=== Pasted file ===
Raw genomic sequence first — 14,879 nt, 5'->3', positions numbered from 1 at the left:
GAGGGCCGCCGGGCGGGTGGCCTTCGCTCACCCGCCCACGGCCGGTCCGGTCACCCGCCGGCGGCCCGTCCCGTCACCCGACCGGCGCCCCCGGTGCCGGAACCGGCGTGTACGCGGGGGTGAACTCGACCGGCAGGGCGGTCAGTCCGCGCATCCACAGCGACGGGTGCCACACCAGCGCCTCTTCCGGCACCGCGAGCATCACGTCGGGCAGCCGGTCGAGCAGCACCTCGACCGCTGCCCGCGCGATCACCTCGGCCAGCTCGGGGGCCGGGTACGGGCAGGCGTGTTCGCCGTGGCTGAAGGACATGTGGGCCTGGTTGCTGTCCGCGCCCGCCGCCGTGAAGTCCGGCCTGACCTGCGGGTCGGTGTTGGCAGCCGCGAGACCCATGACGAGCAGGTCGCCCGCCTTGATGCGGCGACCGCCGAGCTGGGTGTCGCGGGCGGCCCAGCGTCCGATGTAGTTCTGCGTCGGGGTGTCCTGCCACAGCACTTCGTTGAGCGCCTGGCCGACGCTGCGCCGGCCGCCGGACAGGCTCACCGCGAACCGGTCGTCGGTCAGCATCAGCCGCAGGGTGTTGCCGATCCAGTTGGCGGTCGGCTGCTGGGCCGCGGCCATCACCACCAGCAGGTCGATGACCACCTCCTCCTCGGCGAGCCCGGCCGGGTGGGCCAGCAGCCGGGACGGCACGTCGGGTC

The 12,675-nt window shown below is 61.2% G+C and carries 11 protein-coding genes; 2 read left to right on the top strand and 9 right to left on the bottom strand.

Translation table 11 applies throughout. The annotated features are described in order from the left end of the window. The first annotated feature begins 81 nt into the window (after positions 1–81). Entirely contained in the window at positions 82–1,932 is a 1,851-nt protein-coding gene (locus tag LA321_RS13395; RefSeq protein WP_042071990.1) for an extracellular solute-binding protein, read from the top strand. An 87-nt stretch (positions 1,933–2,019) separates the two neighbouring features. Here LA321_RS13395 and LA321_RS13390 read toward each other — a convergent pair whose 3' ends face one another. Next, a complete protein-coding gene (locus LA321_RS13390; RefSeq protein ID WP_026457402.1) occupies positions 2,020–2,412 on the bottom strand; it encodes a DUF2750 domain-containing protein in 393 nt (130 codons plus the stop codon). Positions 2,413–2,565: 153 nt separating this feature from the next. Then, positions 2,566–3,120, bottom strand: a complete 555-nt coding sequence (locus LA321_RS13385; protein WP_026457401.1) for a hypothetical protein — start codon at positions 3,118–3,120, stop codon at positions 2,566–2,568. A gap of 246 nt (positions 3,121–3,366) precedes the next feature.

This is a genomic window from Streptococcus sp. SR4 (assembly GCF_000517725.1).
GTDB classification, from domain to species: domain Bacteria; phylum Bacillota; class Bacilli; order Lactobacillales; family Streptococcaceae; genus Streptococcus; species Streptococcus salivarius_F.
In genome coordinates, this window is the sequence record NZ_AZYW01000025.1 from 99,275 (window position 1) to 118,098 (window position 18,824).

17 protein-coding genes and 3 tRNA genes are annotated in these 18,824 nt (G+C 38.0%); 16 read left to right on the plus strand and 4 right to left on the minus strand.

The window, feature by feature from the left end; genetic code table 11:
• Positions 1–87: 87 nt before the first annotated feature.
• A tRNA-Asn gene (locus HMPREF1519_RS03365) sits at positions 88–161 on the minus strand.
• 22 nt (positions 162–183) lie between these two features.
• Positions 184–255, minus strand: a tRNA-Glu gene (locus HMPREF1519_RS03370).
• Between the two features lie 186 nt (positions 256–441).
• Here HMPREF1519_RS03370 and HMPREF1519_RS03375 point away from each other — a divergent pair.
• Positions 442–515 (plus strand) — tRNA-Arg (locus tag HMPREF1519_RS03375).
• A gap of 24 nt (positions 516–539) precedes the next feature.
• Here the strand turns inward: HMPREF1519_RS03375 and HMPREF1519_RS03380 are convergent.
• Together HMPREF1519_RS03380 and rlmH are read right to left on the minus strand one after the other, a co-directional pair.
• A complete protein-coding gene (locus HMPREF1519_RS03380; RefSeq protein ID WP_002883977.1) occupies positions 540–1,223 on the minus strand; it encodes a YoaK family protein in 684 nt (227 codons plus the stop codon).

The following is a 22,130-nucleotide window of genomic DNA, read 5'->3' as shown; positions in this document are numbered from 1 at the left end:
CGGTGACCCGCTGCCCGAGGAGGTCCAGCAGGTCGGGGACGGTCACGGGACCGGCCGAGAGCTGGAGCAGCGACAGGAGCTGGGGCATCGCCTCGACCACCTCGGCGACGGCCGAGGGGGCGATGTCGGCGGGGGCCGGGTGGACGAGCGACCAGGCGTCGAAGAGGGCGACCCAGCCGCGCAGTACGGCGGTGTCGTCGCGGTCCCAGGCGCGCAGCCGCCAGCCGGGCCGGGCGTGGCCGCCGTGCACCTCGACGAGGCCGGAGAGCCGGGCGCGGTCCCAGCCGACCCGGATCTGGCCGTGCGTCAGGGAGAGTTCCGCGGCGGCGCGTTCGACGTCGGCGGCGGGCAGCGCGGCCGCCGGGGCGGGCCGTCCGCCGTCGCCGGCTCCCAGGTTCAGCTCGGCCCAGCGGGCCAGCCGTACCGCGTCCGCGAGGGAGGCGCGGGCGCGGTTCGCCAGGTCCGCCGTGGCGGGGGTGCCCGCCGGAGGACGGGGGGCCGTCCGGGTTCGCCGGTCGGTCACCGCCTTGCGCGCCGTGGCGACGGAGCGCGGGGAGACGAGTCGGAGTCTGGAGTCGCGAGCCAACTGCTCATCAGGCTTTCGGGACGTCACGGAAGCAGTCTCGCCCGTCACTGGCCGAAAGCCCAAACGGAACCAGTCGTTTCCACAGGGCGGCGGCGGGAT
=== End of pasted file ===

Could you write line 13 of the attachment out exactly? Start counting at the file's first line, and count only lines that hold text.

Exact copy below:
• Positions 184–255, minus strand: a tRNA-Glu gene (locus HMPREF1519_RS03370).